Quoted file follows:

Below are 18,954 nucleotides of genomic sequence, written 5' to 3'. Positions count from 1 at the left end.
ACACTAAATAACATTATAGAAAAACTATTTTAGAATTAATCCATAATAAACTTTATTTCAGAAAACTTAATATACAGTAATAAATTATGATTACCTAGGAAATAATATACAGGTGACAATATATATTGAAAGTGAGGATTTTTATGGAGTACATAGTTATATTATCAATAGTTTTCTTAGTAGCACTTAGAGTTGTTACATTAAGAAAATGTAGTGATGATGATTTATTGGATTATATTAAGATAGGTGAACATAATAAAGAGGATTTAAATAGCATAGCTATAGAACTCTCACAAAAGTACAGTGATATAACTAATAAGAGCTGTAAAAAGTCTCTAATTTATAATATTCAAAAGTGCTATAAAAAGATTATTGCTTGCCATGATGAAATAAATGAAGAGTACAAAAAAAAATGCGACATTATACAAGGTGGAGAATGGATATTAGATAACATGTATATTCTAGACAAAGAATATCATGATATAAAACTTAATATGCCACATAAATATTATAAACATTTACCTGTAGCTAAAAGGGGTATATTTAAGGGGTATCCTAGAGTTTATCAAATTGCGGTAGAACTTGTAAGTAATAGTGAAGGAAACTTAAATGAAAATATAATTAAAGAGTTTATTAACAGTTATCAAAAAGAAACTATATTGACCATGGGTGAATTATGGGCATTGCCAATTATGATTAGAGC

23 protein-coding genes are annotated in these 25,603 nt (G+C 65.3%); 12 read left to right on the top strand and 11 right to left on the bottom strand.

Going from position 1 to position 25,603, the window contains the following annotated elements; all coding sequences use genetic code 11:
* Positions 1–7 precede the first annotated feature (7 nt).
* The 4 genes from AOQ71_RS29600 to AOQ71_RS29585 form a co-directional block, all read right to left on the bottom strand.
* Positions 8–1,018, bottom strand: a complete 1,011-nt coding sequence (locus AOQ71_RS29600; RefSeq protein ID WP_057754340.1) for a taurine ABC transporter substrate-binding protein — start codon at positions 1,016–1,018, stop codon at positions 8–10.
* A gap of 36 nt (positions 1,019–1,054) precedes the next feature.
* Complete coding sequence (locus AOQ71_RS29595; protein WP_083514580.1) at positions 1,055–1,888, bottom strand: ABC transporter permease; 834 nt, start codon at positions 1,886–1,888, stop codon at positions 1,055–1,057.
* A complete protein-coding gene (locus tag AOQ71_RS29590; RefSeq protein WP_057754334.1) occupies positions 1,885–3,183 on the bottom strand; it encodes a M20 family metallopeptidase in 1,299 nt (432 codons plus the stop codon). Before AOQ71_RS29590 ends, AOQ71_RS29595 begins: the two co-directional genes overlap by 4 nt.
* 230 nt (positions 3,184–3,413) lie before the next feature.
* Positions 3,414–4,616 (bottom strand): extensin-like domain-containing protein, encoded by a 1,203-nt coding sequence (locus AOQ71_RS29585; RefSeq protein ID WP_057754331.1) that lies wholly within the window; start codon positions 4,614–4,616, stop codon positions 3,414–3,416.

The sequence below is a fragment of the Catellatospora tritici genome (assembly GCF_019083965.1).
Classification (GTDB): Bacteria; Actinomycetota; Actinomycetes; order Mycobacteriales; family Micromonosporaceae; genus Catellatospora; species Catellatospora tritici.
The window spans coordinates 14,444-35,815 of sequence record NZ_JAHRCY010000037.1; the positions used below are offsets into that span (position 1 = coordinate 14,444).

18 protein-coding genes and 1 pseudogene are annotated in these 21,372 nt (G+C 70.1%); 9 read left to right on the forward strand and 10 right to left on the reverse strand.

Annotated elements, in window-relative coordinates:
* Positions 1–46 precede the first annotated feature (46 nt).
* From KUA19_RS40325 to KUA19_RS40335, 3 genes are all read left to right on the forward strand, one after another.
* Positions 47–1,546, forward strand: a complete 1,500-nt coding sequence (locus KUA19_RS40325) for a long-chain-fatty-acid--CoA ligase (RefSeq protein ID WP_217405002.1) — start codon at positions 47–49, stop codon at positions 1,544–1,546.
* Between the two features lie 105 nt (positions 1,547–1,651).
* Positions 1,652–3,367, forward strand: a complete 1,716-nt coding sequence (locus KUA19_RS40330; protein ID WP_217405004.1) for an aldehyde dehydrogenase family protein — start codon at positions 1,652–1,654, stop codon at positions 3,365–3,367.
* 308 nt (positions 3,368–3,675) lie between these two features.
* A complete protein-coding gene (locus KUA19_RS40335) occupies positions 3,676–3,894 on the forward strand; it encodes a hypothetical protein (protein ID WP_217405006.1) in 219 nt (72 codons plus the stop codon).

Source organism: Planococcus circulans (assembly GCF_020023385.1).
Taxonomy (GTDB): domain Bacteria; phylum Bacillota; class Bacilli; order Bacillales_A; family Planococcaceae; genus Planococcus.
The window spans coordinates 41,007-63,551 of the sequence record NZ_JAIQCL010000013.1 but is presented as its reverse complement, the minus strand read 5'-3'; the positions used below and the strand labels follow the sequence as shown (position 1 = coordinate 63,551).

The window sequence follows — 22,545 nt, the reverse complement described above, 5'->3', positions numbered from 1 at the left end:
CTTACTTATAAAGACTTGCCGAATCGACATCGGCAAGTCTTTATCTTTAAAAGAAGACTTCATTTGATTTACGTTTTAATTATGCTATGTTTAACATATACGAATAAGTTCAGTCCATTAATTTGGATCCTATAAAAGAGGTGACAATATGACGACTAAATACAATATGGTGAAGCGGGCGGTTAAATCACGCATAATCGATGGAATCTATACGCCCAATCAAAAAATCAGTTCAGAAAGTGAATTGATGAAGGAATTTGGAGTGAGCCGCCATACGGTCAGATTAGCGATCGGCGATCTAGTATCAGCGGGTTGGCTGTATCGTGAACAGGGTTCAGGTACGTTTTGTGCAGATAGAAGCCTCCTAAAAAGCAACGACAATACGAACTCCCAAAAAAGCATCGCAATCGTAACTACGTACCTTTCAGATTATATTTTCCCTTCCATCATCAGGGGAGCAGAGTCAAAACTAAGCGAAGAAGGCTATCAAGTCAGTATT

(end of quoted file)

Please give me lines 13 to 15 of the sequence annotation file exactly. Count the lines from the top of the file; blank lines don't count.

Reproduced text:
The sequence below is a fragment of the Catellatospora tritici genome (assembly GCF_019083965.1).
Classification (GTDB): Bacteria; Actinomycetota; Actinomycetes; order Mycobacteriales; family Micromonosporaceae; genus Catellatospora; species Catellatospora tritici.
The window spans coordinates 14,444-35,815 of sequence record NZ_JAHRCY010000037.1; the positions used below are offsets into that span (position 1 = coordinate 14,444).